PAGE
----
Simon Tait Wiki – Simon Tait Biography
Simon Tait was jailed for four years and four months at Norwich Crown Court. This is the moment an armed police officer blasted a paedophile with a rubber bullet after he brandished a fake assault rifle outside a village pub.
Police bodycam video shows the officer and his colleague being confronted by Tait pointing a fake M16 assault rifle at them when they arrived at the Coldham Hall Tavern in Surlingham, South Norfolk.
He is 38 years old.
The incident happened on May 23 after he turned up at the pub with the gun and threatened to shoot people, causing some to flee and others to hide.
Tait of Surlingham, who later attacked another officer while being treated in hospital, was jailed for four years and four months at Norwich Crown Court last week.
He had earlier admitted possessing a replica gun, making a threatening call to the pub, assaulting the office and possessing indecent images of children.
The officer told how he had faced an ‘armed officer’s worst nightmare’ by looking down the barrel of Tait’s gun without knowing if it was real or fake.
He said in a victim impact statement read to the court: ‘I know as part of my role I may have to make life and death decisions and put myself in harm’s way to protect others. I also know that in any incident, my actions would be scrutinised in the months and years afterwards to ensure the action taken was necessary.
‘My shift before the incident had been relatively normal. I have a dual working as roads policing officer in downtime, so I had been doing patrols and had dealt with a man for public order offences and was doing paperwork for this matter when the call came in regarding Tait.
‘I could immediately sense from the nature of the call and the way the information was being relayed over the radio that Tait was serious about his intention to provoke a police shooting.
‘At the time, I didn’t think about the consequences. I just focussed on the job at hand and putting all my training into action. I had armed myself with an AEP launcher (baton round).
One regular told Tait to ‘put the weapon down, which he did before later picking it up and pointing it at him. The drinker recalled how he felt ‘scared like he never did before’ and ‘genuinely thought he would die.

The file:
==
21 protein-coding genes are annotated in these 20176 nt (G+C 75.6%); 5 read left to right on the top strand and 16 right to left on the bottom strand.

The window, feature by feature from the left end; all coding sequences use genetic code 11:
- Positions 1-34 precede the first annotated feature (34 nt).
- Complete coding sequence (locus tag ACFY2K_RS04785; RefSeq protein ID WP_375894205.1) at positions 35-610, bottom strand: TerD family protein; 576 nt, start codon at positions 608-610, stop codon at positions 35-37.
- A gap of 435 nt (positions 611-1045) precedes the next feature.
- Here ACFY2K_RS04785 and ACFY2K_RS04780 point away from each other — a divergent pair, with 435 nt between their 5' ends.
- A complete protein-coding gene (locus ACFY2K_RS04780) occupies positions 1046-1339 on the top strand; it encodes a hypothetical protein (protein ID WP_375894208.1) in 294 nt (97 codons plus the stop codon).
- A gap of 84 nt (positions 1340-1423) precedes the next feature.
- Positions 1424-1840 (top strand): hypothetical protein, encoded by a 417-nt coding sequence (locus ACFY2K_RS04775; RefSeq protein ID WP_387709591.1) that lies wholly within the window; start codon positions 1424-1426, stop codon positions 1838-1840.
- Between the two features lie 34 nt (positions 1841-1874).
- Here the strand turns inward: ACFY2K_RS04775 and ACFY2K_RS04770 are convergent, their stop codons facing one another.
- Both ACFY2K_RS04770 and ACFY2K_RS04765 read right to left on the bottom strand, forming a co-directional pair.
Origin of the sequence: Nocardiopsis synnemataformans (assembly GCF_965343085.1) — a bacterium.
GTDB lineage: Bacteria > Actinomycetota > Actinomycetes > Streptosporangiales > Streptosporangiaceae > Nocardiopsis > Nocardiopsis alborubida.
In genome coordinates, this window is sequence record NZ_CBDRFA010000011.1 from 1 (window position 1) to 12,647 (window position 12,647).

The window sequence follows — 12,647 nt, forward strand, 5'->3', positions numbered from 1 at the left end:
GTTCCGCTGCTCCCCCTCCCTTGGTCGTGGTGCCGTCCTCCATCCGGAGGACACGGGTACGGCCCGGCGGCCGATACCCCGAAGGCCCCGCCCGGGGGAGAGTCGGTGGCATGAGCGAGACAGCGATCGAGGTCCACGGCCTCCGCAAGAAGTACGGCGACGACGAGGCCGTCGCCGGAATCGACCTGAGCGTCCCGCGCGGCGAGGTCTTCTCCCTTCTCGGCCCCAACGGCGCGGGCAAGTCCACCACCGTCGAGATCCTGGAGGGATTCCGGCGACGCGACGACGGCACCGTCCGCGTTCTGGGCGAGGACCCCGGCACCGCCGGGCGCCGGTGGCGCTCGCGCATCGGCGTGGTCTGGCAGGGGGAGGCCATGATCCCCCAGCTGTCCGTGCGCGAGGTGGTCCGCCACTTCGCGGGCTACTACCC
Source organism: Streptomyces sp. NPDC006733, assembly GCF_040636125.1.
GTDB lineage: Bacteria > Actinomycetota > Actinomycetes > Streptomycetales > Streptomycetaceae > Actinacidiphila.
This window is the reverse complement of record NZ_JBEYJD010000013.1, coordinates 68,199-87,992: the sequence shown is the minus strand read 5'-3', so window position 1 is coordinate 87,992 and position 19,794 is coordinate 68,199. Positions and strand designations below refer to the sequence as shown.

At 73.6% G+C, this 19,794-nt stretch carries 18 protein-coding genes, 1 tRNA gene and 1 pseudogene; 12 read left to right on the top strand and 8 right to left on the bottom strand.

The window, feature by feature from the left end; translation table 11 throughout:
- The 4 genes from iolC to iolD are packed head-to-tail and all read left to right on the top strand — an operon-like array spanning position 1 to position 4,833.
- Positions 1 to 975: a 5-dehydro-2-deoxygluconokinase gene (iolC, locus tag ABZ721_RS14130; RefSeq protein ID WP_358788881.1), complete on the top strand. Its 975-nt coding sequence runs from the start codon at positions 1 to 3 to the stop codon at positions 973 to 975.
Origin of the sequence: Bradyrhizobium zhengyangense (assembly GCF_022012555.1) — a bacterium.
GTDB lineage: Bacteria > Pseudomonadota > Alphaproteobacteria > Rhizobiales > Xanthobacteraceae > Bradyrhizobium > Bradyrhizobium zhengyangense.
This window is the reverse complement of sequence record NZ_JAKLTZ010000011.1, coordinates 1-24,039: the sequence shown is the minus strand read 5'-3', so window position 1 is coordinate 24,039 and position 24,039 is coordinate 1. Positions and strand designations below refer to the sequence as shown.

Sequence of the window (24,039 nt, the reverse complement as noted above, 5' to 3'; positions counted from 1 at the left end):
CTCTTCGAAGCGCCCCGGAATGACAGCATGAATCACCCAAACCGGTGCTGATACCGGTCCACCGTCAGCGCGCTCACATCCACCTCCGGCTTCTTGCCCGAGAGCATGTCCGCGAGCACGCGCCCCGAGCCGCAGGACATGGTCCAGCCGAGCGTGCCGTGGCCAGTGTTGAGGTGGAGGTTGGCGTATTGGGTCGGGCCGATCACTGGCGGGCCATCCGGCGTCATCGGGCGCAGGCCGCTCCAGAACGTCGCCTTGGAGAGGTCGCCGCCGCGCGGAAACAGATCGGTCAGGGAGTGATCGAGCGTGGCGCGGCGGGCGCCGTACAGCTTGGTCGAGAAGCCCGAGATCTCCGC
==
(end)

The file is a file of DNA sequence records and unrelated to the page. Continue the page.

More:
The court was told how the police officer had just enough time to select a non-lethal baton round as Tait had slipped as the police car pulled up in the car park.
Tait was taken to hospital due to the baton round injury to his leg, but he was difficult with medical staff and became more aggressive. The court heard he assaulted the police officer with him by grabbing and twisting his wrist and trying to spit at him.
The incident happened three months after police investigating an image shared online carried out a search warrant at Tait’s home. Several devices were seized, and police found more than 1,000 indecent images of children on his mobile phone.
Judge Andrew Shaw told Tait that he had become ‘completely unstable’ due to earlier events that caused him to ‘want to end your life.
He said Tait was ‘clearly intending a fatal action’ by provoking police and accused him of creating a severe risk of severe psychological harm to those present as well as a high risk of his death.
Damien Moore, defending Tait, praised the ‘remarkable bravery of the police officers. He added: ‘All of this was to end his (Tait’s) own life’.
Mr Moore said: ‘He wanted to be shot dead. He had no intent to injure the attending officers or indeed anyone else’.
He added that Tait was a ‘completely broken and desperate man who had been abused as a child and had hit ‘rock bottom’ and had attempted to take his own life previously.
Mr Moore described him as being ‘completely unstable’ and ’emotionally blind to his actions. Tait was also given a ten-year sexual harm prevention order (SHPO) and put on the sex offenders register for ten years.